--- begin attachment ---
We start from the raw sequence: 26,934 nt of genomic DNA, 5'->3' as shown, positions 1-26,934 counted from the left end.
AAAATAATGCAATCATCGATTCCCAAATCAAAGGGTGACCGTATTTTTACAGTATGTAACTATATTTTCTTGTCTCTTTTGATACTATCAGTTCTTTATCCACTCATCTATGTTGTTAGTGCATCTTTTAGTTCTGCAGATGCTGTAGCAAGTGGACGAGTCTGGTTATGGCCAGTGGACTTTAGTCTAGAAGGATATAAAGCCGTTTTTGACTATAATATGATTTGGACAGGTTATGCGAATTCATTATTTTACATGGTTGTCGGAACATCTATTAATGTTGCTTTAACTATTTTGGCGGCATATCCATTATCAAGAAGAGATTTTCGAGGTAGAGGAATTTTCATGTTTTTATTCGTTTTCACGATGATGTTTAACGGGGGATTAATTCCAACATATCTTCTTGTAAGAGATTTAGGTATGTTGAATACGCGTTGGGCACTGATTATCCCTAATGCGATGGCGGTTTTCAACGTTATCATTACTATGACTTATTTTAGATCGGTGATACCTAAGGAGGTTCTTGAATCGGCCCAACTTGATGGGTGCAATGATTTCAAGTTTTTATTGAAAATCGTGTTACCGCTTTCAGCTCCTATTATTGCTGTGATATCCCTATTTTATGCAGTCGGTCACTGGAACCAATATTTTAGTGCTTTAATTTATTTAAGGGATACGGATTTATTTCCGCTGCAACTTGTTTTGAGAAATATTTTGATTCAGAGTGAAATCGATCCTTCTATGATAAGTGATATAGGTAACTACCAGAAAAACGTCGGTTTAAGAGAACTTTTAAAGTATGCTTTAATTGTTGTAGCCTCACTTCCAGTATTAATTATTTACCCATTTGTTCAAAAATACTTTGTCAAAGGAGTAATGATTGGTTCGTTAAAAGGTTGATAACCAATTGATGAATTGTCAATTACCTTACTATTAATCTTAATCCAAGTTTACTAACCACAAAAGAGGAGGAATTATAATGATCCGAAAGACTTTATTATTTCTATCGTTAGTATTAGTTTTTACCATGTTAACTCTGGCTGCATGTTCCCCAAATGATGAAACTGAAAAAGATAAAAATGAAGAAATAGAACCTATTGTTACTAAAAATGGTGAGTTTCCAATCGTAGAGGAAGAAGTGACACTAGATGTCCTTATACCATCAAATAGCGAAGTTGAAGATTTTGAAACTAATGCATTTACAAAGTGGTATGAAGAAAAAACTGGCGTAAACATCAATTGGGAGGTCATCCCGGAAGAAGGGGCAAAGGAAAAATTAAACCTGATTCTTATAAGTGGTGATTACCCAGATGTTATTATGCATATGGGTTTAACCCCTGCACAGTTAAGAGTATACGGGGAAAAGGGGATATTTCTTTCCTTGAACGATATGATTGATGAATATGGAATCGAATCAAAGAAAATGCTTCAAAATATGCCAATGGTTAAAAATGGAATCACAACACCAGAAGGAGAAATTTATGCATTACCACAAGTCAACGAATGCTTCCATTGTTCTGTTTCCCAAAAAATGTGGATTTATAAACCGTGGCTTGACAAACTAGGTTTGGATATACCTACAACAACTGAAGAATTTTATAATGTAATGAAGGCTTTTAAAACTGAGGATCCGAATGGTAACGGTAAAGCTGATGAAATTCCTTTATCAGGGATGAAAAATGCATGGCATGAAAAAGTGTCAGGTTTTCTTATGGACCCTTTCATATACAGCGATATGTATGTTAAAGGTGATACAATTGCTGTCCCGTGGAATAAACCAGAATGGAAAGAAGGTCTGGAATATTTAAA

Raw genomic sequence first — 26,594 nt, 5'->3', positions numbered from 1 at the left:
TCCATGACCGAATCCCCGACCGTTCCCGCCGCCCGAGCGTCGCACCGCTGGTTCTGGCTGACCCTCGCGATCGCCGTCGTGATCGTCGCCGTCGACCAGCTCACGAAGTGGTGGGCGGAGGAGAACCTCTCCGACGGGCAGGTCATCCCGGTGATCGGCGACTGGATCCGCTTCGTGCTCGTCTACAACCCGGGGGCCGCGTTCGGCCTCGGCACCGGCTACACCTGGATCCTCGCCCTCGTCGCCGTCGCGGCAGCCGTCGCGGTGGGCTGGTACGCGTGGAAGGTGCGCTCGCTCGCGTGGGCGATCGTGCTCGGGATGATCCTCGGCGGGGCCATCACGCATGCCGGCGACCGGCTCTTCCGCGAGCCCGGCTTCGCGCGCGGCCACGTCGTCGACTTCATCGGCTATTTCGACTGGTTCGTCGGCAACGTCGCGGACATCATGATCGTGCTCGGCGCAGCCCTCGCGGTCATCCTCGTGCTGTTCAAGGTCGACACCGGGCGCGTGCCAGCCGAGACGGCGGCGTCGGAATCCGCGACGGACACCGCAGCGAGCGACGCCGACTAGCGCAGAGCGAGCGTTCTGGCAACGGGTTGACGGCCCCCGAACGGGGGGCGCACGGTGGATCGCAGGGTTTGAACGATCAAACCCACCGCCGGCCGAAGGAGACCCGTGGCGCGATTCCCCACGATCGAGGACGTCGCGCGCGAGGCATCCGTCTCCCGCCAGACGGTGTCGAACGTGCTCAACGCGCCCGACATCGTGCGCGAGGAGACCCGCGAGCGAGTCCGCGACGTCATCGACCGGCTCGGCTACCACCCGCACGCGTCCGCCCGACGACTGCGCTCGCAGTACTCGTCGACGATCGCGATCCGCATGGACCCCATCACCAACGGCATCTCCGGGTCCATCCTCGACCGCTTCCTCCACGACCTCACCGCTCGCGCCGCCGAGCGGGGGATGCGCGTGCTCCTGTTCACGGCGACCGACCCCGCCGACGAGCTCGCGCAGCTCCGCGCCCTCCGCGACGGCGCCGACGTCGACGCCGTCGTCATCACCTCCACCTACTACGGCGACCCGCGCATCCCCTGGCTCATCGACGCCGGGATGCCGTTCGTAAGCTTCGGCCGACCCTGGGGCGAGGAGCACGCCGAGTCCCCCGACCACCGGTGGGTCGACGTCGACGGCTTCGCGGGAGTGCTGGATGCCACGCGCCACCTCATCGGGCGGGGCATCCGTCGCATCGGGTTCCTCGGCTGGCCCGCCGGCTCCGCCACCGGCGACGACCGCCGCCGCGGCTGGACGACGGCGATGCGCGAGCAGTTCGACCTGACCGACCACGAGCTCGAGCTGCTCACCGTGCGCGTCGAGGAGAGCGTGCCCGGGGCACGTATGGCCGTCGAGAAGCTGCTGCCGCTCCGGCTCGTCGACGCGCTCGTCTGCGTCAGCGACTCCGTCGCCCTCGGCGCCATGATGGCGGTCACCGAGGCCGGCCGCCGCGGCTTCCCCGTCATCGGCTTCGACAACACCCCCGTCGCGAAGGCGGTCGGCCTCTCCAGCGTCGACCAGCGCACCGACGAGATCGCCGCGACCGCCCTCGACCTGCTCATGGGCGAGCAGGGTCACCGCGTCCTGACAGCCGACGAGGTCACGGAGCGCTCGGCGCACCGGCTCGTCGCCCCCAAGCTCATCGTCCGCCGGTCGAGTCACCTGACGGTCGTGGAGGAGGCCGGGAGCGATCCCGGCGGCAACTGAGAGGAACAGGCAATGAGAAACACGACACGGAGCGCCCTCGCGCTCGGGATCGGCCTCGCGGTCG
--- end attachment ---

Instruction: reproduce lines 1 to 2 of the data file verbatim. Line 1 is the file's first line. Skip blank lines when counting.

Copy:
We start from the raw sequence: 26,934 nt of genomic DNA, 5'->3' as shown, positions 1-26,934 counted from the left end.
AAAATAATGCAATCATCGATTCCCAAATCAAAGGGTGACCGTATTTTTACAGTATGTAACTATATTTTCTTGTCTCTTTTGATACTATCAGTTCTTTATCCACTCATCTATGTTGTTAGTGCATCTTTTAGTTCTGCAGATGCTGTAGCAAGTGGACGAGTCTGGTTATGGCCAGTGGACTTTAGTCTAGAAGGATATAAAGCCGTTTTTGACTATAATATGATTTGGACAGGTTATGCGAATTCATTATTTTACATGGTTGTCGGAACATCTATTAATGTTGCTTTAACTATTTTGGCGGCATATCCATTATCAAGAAGAGATTTTCGAGGTAGAGGAATTTTCATGTTTTTATTCGTTTTCACGATGATGTTTAACGGGGGATTAATTCCAACATATCTTCTTGTAAGAGATTTAGGTATGTTGAATACGCGTTGGGCACTGATTATCCCTAATGCGATGGCGGTTTTCAACGTTATCATTACTATGACTTATTTTAGATCGGTGATACCTAAGGAGGTTCTTGAATCGGCCCAACTTGATGGGTGCAATGATTTCAAGTTTTTATTGAAAATCGTGTTACCGCTTTCAGCTCCTATTATTGCTGTGATATCCCTATTTTATGCAGTCGGTCACTGGAACCAATATTTTAGTGCTTTAATTTATTTAAGGGATACGGATTTATTTCCGCTGCAACTTGTTTTGAGAAATATTTTGATTCAGAGTGAAATCGATCCTTCTATGATAAGTGATATAGGTAACTACCAGAAAAACGTCGGTTTAAGAGAACTTTTAAAGTATGCTTTAATTGTTGTAGCCTCACTTCCAGTATTAATTATTTACCCATTTGTTCAAAAATACTTTGTCAAAGGAGTAATGATTGGTTCGTTAAAAGGTTGATAACCAATTGATGAATTGTCAATTACCTTACTATTAATCTTAATCCAAGTTTACTAACCACAAAAGAGGAGGAATTATAATGATCCGAAAGACTTTATTATTTCTATCGTTAGTATTAGTTTTTACCATGTTAACTCTGGCTGCATGTTCCCCAAATGATGAAACTGAAAAAGATAAAAATGAAGAAATAGAACCTATTGTTACTAAAAATGGTGAGTTTCCAATCGTAGAGGAAGAAGTGACACTAGATGTCCTTATACCATCAAATAGCGAAGTTGAAGATTTTGAAACTAATGCATTTACAAAGTGGTATGAAGAAAAAACTGGCGTAAACATCAATTGGGAGGTCATCCCGGAAGAAGGGGCAAAGGAAAAATTAAACCTGATTCTTATAAGTGGTGATTACCCAGATGTTATTATGCATATGGGTTTAACCCCTGCACAGTTAAGAGTATACGGGGAAAAGGGGATATTTCTTTCCTTGAACGATATGATTGATGAATATGGAATCGAATCAAAGAAAATGCTTCAAAATATGCCAATGGTTAAAAATGGAATCACAACACCAGAAGGAGAAATTTATGCATTACCACAAGTCAACGAATGCTTCCATTGTTCTGTTTCCCAAAAAATGTGGATTTATAAACCGTGGCTTGACAAACTAGGTTTGGATATACCTACAACAACTGAAGAATTTTATAATGTAATGAAGGCTTTTAAAACTGAGGATCCGAATGGTAACGGTAAAGCTGATGAAATTCCTTTATCAGGGATGAAAAATGCATGGCATGAAAAAGTGTCAGGTTTTCTTATGGACCCTTTCATATACAGCGATATGTATGTTAAAGGTGATACAATTGCTGTCCCGTGGAATAAACCAGAATGGAAAGAAGGTCTGGAATATTTAAA